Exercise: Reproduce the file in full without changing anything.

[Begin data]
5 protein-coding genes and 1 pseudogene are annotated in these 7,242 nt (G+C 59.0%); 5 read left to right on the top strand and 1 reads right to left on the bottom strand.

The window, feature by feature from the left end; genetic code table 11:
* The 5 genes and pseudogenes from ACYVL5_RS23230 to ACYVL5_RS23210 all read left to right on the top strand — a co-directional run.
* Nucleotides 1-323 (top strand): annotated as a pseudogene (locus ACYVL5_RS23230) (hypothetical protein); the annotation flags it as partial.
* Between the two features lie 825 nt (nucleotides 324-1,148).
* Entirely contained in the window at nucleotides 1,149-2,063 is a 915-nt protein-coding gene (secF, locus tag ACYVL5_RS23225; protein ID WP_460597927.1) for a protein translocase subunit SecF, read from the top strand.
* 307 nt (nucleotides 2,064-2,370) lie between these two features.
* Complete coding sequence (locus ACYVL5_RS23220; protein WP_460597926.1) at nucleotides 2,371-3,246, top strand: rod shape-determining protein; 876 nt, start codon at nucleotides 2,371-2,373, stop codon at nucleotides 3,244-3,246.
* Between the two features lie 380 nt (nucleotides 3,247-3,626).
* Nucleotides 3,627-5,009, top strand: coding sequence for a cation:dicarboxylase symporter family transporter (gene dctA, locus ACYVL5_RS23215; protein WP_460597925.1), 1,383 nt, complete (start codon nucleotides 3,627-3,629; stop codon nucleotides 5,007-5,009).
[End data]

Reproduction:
5 protein-coding genes and 1 pseudogene are annotated in these 7,242 nt (G+C 59.0%); 5 read left to right on the top strand and 1 reads right to left on the bottom strand.

The window, feature by feature from the left end; genetic code table 11:
* The 5 genes and pseudogenes from ACYVL5_RS23230 to ACYVL5_RS23210 all read left to right on the top strand — a co-directional run.
* Nucleotides 1-323 (top strand): annotated as a pseudogene (locus ACYVL5_RS23230) (hypothetical protein); the annotation flags it as partial.
* Between the two features lie 825 nt (nucleotides 324-1,148).
* Entirely contained in the window at nucleotides 1,149-2,063 is a 915-nt protein-coding gene (secF, locus tag ACYVL5_RS23225; protein ID WP_460597927.1) for a protein translocase subunit SecF, read from the top strand.
* 307 nt (nucleotides 2,064-2,370) lie between these two features.
* Complete coding sequence (locus ACYVL5_RS23220; protein WP_460597926.1) at nucleotides 2,371-3,246, top strand: rod shape-determining protein; 876 nt, start codon at nucleotides 2,371-2,373, stop codon at nucleotides 3,244-3,246.
* Between the two features lie 380 nt (nucleotides 3,247-3,626).
* Nucleotides 3,627-5,009, top strand: coding sequence for a cation:dicarboxylase symporter family transporter (gene dctA, locus ACYVL5_RS23215; protein WP_460597925.1), 1,383 nt, complete (start codon nucleotides 3,627-3,629; stop codon nucleotides 5,007-5,009).